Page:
SPAIN – Days 3 & 4: The Blogger of Seville

IMG_0837CITY OF ORANGES, Roman arches, and Moorish tiles, of churches and towers and labyrinthine streets (the better to foil invaders without street maps) under ever-changing Andalusian skies.

But mostly of oranges. Charming beyond belief, colorful, civilized, I am in love with Seville, and it’s harvest time. The trees are laden with beautiful but bitter-tasting oranges that the city will export to Britain, where they’re used to make marmalade. There are orange trees everywhere — on the streets, in courtyard pots, in front of the Casa de Pilatos, below, an early 16th century palazzo in High Italian Renaissance style.


Behind the dazzling domed and decorated halls of Real Alcazar, below, 14th century home of Muslim rulers, there are mandarins, too, and grapefruit, and yellow trumpet flowers in bloom, and orange clivia.


Andalusian gardens are so structured, outdoor room after outdoor room, linked by archways and laid out on axes with fountains where they cross, and the climate is so temperate, that it hardly matters that it’s January. One totally gets the idea, though the magnolias and bougainvillea and jasmine climbing the walls won’t flower until spring, when it must be even more breathtaking.

The sunken gardens in the inner courtyard of the Real Alcazar, above, were designed so that fruit could be picked from the trees without having to reach — a notion derived from a Koran passage, our guide told us.

Centuries later, the gardens were re-done in the formal French style, and so they remain, with hedges of myrtle and oleander enclosing acanthus and agapanthus, jacaranda, date palms, and other (to us) exotics, like the Argentinian ombu, or elephant tree.

As I threaded my way today through Seville’s narrow streets (I mean narrow – see below),


I peeked through wrought iron gates into the courtyards within nearly every house, where I saw gargantuan versions of the same common houseplants I’ve struggled to keep in dry, dark city apartments — ferns, spider plants, philodendron — thriving en masse in terra cotta pots, giving me renewed inspiration for this summer’s containers.

I’m in a hotel I can recommend without reservation (but do make reservations, should you come to Seville). The Casas de la Juderia, in the city’s onetime Jewish quarter, is a patchwork of townhouses as early as the 16th century. Below, one of the hotel’s many arched and tile-bedecked inner courtyards.


The hotel’s central courtyard, below, has been enclosed and furnished in livable Victorian style, with a grand piano, oriental rugs, doily-draped armchairs, urns on pedestals, maps in gilded frames — and, not to worry, WiFi.


My Sevillian home for two nights is Room 21, below, a high-ceilinged suite with cheery yellow walls, where I am comfortable and very happy.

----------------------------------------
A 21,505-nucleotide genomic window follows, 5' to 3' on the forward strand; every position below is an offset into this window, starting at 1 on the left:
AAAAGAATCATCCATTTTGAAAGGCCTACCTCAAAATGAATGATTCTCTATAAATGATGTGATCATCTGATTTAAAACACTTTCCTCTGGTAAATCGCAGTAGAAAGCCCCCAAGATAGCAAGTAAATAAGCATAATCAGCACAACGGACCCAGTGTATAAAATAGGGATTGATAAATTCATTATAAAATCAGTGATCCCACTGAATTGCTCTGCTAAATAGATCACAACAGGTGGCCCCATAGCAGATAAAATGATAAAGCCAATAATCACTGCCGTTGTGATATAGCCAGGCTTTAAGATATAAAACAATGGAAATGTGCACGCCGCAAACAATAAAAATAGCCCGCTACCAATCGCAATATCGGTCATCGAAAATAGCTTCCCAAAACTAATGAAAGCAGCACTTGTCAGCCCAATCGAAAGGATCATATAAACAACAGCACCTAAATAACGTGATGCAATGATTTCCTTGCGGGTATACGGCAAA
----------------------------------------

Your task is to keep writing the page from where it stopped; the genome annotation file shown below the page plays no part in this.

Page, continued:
My drink of choice here is fino, the crisp, dry Andalusian sherry that goes down very easily with garlicky grilled shrimp and tortillas potatas (a potato and egg pie), which is what Irvina and I ate last night in a bull-themed tapas bar that in another season might be filled with tourists, but in mid-winter was just us and the locals.

About cara

I blog (for fun) here at casaCARA, and write (for money) about architecture, interiors, gardens and travel for many national magazines and websites.
This entry was posted in GARDENS & GARDENING, LANDSCAPING, SPAIN and tagged , , , , . Bookmark the permalink.

6 Responses to SPAIN – Days 3 & 4: The Blogger of Seville

  1. wanderlust says:

    Your photos bring back my own visit to Sevilla. Thanks! I stayed at the same hotel, too.

    I don’t know if it was because it was my last stop or because it is a city more dense with eye candy, but it was my favorite place in southern Spain. Try to temper expectations for your other destinations.

  2. cara says:

    ‘Dense with eye candy’ – so well put, WL. I’ll savor my last morning.

  3. Astor C. says:

    The tile work alone is worth the price. So that’s where Malibu tiles got the idea… The drawing room of the hotel looks like a place where EM Forster might be comfortable…

  4. Eileen says:

    Seville looks amazing! I’m enjoying your trip from my NJ living room…

  5. Nancy says:

    Forget the oranges, I like that hotel room!

  6. Lascaux Tile says:

    The 17th and 18thC. The Decorative Spanish tiles shown here in the gardens and fountains in Spain have been an inspiration to us for tile making. A timeless tiled fountain can really be a gem in the garden!

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